A repeated comment I heard last night: “We need to do this more often!”  Let’s plan on it.

Did you ride last night or see the ride?  What did ya think?

Growing Pains

Last week wasn’t the best week to be a cyclist in Baltimore, but this week is already proving to be better with the help of the media. With some good old fashion press and Web 2.0, Baltimore cyclists have jumped into an honest conversation about local riding conditions. While most of the feedback was negative in nature, it really helped me do my job better.

Thanks to Liam Quigley & Baltimore Brew for giving a rider’s perspective on bike routes in central Baltimore. The comments on the article were incredibly helpful and pointed out a life lesson that I learned 12 years ago when I had the chance fulfill a life-long dream and hike the Appalachian Trail from Georgia to Maine.

People from all walks of life and corners of the earth come to Georgia each spring to put one foot in front of the other until you summit Katahdin. A common theme on the trail is “Hike Your Own Hike!” What that means is that in those 2,168 miles, no two people are going to walk the trail in the same way.

So it is with biking – no two cyclists are going to ride the same way which definitely makes my job a little challenging at times. (Some like Charles, others Calvert, most like Guilford but many have their doubts.) There are even folks that did my job for me. The other week, a bike lane appeared around the Washington Monument in Mt. Vernon.

THANKS GUERRILLA BIKE LANE! (Click the picture for the video)

Bike Planner Wanted!!!

Let there be no doubt that I love my job!  Given the workload and sometimes overwhelming challenge of adapting Baltimore to bikes, it tends to be too much for just one person.  Well, no longer!  The Department of Transportation has an opening for a part-time bicycle planner on a contractual basis.  The position will allow for 20 hours of work per week without benefits.

The qualified applicant will:

  1. have a basic civil engineering background, specifically signing & marking plans
  2. have experience with CAD (preferably MicroStation) and ArcGIS
  3. be an advanced (“pioneer”) cyclist and have a firm grasp of safe cycling practices
  4. be able to represent the City of Baltimore and Department of Transportation in a professional and responsible manner
  5. have a strong work ethic & be a fast learner!

Duties will include

1.  Performing feasibility studies for bicycle infrastructure including but not limited to evaluating pavement conditions, vehicular traffic data, active transportation traffic data and existing roadway design while providing support and assistance to engineering staff.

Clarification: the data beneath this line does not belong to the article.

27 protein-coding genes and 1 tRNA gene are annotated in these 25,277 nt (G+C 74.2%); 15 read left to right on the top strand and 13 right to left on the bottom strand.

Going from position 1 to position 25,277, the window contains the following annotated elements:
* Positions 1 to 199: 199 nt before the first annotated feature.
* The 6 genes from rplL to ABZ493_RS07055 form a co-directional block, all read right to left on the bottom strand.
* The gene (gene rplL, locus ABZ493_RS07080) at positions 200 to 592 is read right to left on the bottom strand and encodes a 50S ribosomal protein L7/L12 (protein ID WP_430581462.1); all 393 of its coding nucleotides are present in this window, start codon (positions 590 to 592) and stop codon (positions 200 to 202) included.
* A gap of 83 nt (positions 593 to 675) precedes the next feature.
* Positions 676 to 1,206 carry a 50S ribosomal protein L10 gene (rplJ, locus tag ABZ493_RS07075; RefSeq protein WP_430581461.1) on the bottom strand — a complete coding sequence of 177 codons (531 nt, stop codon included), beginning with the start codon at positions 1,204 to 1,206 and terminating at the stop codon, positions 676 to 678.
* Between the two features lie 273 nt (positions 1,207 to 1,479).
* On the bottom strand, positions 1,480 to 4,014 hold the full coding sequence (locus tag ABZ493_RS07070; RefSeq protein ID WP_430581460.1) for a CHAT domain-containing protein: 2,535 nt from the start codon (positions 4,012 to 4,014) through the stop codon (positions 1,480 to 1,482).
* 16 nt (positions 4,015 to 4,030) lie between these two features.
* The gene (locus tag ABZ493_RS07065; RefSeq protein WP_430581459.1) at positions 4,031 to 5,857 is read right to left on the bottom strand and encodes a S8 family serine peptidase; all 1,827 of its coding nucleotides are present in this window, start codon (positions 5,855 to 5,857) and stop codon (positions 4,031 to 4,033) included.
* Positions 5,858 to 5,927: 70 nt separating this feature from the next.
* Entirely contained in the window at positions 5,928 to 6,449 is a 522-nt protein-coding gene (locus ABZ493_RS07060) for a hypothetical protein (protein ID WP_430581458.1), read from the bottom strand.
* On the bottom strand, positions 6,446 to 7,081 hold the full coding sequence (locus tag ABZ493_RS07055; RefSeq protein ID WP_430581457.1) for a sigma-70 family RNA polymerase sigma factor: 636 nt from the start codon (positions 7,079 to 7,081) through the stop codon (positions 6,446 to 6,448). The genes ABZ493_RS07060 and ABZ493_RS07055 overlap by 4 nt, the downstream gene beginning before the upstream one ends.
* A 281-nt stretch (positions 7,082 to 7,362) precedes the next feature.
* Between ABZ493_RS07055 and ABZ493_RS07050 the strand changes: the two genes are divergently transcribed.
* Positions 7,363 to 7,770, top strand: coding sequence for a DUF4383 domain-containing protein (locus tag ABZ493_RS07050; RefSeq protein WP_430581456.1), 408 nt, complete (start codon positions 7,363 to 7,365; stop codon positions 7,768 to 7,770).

2. Preparing engineering plans, specifications and cost estimates of on-road bicycle facilities.  Reviewing constructions documents for bicycle accommodations.

3. Coordinating the expansion of bike parking across the city, designing bike parking facilities when necessary

4. Working with governmental and community groups to maximize bicycle facility potential

5. Utilizing GIS database to identify areas of improvement within the bicycle network and updating facilites as they are installed.

If this sounds like you, please send your resume and references to Nate Evans at

Strange Days for Bikes in B’more

Your eyes do not deceive you! New Madison Avenue bike lane (Photo by Tim Barnett)

The past few days in Baltimore have had its ups and downs.  I could go off on a philosophical soliloquy which would include Native American fables, Taoism and the teachings of Jesus.  I’ll keep it simple: Like The Dude says, “Strikes and gutters!”

As good and bad as all these are, they do not compare to the pain Joshua Blackwell’s family is feeling.  12 year old Joshua lost his life yesterday in a bike collision with a vehicle at Lyndhurst Avenue & Windsor Mill Road.

Thoughts & prayers with Joshua’s family & friends!

Speedy recovery Michael!  (May those who took your bike realize too late it was a fixie)

FOLLOWUP:  I received word that the Madison Ave bike lanes will be replaced with straighter lines!

Have You Seen This Bike?

Our friend Michael Byrne got tackled at 20th and Charles last night and had his bike stolen.  Please keep an eye out for:

Blue Falcon, Fixed, Silver riser bars w/ red oury grips (pictured here)

If you see it on Craigslist, in pawnshops, or around town, call Michael at 503.715.7148

BE CAREFUL IN THIS AREA  – I have now heard 3 stories of cyclists getting jumped here